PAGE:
Your institution has recognition societies, clubs, and circles based on giving levels. You may even have a recognition group based on consecutive year giving. You probably have an annual event or two that recognizes and thanks your donors based on these groups.
You also have a strong sense that the “new world order” of communication (i.e., social media, primarily facebook, Twitter, YouTube, etc.) can be a powerful tool in your work as an advancement leader. And, if you are like many advancement leaders, you are not sure exactly how to use social media to its fullest potential.
For most institutions, social media is utilized simply as another vehicle to distribute press releases. You know how this works. You post institutional stories online – perhaps on your website – and you share them with your facebook friends and Twitter followers. And next week you do the same thing.
But let’s think about this for a bit. Isn’t the power of social media about engagement? Isn’t the beauty of social media that people can interact by posting comments and sharing comments? I mean, isn’t the whole purpose of this new communication reality to be social? The question, then, it seems to me, becomes, “how can we encourage more socializing online?
Here’s a thought: What if, in addition to our societies, clubs, circles, and other groups designed to recognize donors of various sorts, we also established “Engagement Societies.” These groups would encourage, recognize, and thank those individuals who, through various social media vehicles shared, re-Tweeted, commented on, etc., items about our institutions? In other words, what if we encouraged and recognized the most prolific of our institution’s social media champions in ways that are similar to how we recognize our donors? What if we thanked them formally as an institution?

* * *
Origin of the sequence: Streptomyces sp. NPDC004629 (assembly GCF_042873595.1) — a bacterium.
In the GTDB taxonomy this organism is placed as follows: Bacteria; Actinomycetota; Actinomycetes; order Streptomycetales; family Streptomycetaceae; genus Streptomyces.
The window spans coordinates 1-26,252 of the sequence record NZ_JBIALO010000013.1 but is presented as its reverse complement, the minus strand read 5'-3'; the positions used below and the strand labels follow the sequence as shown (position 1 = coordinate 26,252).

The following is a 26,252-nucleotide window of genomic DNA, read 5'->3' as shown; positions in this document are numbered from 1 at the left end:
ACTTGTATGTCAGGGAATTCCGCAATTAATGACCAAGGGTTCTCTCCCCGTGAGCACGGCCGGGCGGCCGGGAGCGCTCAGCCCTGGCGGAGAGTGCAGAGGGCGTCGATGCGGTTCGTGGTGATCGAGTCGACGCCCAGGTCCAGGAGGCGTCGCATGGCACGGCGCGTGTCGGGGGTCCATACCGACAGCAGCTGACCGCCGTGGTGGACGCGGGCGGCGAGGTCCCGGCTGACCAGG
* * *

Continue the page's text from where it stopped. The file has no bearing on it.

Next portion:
Financial gifts, more often than not, follow donor engagement. Donor engagement happens when someone is asked by someone they know and trust to get involved. By helping our institution’s marketing and communications effort by personalizing and endorsing our messages, our social media engagement champions have the potential to impact our institutions’ reputation as well as our giving totals.
One way to start using social media tools more smartly is to recognize and thank those who are using those tools to our benefit.